Like all medicines Enalapril Actavis Tablets can cause side effects, although not everybody gets them. The following side effects may happen with the medicine: Stop taking Enalapril Actavis Tablets and talk to a doctor straight away, if the patient notice any of the following: Swelling of the face, lips, tongue or throat which may cause difficulty in breathing or swallowing.
Swelling of the hands, feet or ankles.
If the patient develops a raised red skin rash (hives).
Be aware that black patients are at increased risk of these types of reactions. If any of these happen, stop taking Enalapril Actavis Tablets and talk to a doctor straight away.
When the patient starts taking Enalapril Actavis Tablets he/she may feel faint or dizzy. If this happens, it will help to lie down. This is caused by the blood pressure lowering. It should improve as the patient continues to take the medicine. If worried, talk to the doctor.
Other side effects include: Very Common (affects more than 1 in 10 people): Feeling dizzy, weak or sick; blurred vision; cough.
Common (affects less than 1 in 10 people): Low blood pressure, changes in heart rhythm, fast heartbeat, angina or chest pain; headache, fainting (syncope); change in sense of taste, shortness of breath; diarrhoea or abdominal pain, rash; tiredness (fatigue), depression; allergic reactions with swelling of the face, lips, tongue or throat with difficulty in swallowing or breathing; increased blood potassium level, increased levels of creatinine in the blood (both are usually detected by a test).
Uncommon (affects less than 1 in 100 people): sudden fall in blood pressure; fast or uneven heart beats (palpitations); heart attack (possibly due to very low blood pressure in certain high-risk patients, including those with blood flow problems of the heart or brain); anaemia (including aplastic and haemolytic); stroke (possibly due to very low blood pressure in high-risk patients); confusion, sleeplessness or sleepiness, nervousness; feeling the skin prickling or being numb; vertigo; ringing in the ears (tinnitus); runny nose, sore throat or hoarseness; asthma; slow movement of food through the intestine, inflammation of the pancreas; being sick (vomiting), indigestion, constipation, anorexia; irritated stomach (gastric irritations), dry mouth, ulcer, impaired kidney function, kidney failure; increased perspiration; itching or nettle rash; loss of hair; muscle cramps, flushing, generally feeling unwell (malaise), high temperature (fever), impotence; high level of proteins in the urine (measured in a test); low level of blood sugar or sodium, high level of blood urea (all measured in a blood test).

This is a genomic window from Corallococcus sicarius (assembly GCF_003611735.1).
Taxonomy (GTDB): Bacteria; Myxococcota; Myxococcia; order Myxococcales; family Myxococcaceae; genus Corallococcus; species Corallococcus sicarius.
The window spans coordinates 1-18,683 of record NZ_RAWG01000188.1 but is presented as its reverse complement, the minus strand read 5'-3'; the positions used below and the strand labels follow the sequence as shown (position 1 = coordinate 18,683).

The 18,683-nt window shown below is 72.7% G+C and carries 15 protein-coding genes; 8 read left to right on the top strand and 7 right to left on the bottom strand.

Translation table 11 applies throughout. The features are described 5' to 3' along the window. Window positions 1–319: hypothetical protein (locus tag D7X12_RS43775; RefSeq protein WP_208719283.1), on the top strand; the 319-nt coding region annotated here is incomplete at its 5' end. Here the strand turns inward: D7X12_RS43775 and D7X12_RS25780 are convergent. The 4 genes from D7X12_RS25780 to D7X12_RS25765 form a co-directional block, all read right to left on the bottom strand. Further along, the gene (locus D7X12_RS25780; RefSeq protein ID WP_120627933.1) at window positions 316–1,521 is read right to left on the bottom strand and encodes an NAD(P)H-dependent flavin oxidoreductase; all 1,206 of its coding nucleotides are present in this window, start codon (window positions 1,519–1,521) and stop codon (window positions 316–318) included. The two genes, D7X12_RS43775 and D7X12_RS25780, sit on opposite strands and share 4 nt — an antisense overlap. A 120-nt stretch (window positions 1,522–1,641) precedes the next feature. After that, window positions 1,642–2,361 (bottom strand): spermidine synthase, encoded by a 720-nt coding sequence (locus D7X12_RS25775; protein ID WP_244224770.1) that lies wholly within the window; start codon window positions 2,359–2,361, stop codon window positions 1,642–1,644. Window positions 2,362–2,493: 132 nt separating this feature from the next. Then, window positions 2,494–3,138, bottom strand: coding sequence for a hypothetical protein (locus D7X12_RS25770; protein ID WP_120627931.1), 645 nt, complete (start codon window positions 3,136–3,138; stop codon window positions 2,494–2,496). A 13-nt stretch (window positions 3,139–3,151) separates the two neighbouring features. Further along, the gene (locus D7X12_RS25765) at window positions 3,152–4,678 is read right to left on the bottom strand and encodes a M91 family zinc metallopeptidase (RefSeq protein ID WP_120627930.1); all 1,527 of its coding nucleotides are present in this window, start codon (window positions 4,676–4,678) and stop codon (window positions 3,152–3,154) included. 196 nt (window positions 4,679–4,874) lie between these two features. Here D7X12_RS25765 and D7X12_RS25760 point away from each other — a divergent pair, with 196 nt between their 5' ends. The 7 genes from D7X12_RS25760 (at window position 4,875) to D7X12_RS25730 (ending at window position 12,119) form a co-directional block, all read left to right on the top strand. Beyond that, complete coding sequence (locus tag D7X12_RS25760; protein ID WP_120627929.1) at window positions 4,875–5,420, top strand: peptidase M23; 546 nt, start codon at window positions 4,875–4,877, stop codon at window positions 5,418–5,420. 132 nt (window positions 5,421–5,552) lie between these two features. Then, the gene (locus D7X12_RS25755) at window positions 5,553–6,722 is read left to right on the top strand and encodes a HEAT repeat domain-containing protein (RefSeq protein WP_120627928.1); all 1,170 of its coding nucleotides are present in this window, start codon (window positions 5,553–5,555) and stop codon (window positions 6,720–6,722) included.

Rare (affects less than 1 in 1,000 people): 'Raynaud's phenomenon' where the hands and feet may become very cold and white due to low blood flow; changes in blood values such as a lower number of white and red blood cells, lower haemoglobin, lower number of blood platelets; bone marrow depression; autoimmune diseases; strange dreams or sleep problems; pulmonary infiltrates; inflammation of the nose; pneumonia; inflammation of the cheeks, gums, tongue, lips, throat; lower amount of urine produced; erythema multiforme; 'Stevens-Johnson syndrome' a serious skin condition where the patient has reddening and scaling of the skin, blistering or raw sores, or detachment of the top layer of skin from bottom layers; liver problems such as lower liver function, inflammation of the liver, jaundice (yellowing of the skin or eyes), higher levels of liver enzymes or bilirubin (measured in a blood test); enlargement of the mammary glands in males.
Very Rare (affects less than 1 in 10,000 people): swelling in the intestine (intestinal angioedema).
If any of these side effects gets serious, or if the patient notices any side effects not listed, tell the doctor or pharmacist.